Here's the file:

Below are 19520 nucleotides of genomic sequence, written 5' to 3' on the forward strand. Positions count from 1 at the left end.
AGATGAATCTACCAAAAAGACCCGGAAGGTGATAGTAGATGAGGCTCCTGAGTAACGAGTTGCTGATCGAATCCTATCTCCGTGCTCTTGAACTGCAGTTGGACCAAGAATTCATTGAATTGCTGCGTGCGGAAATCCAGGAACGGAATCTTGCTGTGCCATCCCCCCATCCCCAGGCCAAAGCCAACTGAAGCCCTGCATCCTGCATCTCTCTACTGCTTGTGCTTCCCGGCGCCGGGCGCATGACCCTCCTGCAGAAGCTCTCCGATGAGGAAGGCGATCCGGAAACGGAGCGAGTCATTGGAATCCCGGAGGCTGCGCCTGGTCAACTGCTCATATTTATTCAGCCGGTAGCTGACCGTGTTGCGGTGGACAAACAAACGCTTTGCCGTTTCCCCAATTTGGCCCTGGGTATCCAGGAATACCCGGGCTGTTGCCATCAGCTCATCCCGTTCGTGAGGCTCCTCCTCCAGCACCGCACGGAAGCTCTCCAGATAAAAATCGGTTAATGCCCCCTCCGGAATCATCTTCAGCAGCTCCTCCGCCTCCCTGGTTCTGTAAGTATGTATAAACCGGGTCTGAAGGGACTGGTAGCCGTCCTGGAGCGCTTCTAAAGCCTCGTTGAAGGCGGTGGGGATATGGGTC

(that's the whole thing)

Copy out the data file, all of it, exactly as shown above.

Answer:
Below are 19520 nucleotides of genomic sequence, written 5' to 3' on the forward strand. Positions count from 1 at the left end.
AGATGAATCTACCAAAAAGACCCGGAAGGTGATAGTAGATGAGGCTCCTGAGTAACGAGTTGCTGATCGAATCCTATCTCCGTGCTCTTGAACTGCAGTTGGACCAAGAATTCATTGAATTGCTGCGTGCGGAAATCCAGGAACGGAATCTTGCTGTGCCATCCCCCCATCCCCAGGCCAAAGCCAACTGAAGCCCTGCATCCTGCATCTCTCTACTGCTTGTGCTTCCCGGCGCCGGGCGCATGACCCTCCTGCAGAAGCTCTCCGATGAGGAAGGCGATCCGGAAACGGAGCGAGTCATTGGAATCCCGGAGGCTGCGCCTGGTCAACTGCTCATATTTATTCAGCCGGTAGCTGACCGTGTTGCGGTGGACAAACAAACGCTTTGCCGTTTCCCCAATTTGGCCCTGGGTATCCAGGAATACCCGGGCTGTTGCCATCAGCTCATCCCGTTCGTGAGGCTCCTCCTCCAGCACCGCACGGAAGCTCTCCAGATAAAAATCGGTTAATGCCCCCTCCGGAATCATCTTCAGCAGCTCCTCCGCCTCCCTGGTTCTGTAAGTATGTATAAACCGGGTCTGAAGGGACTGGTAGCCGTCCTGGAGCGCTTCTAAAGCCTCGTTGAAGGCGGTGGGGATATGGGTC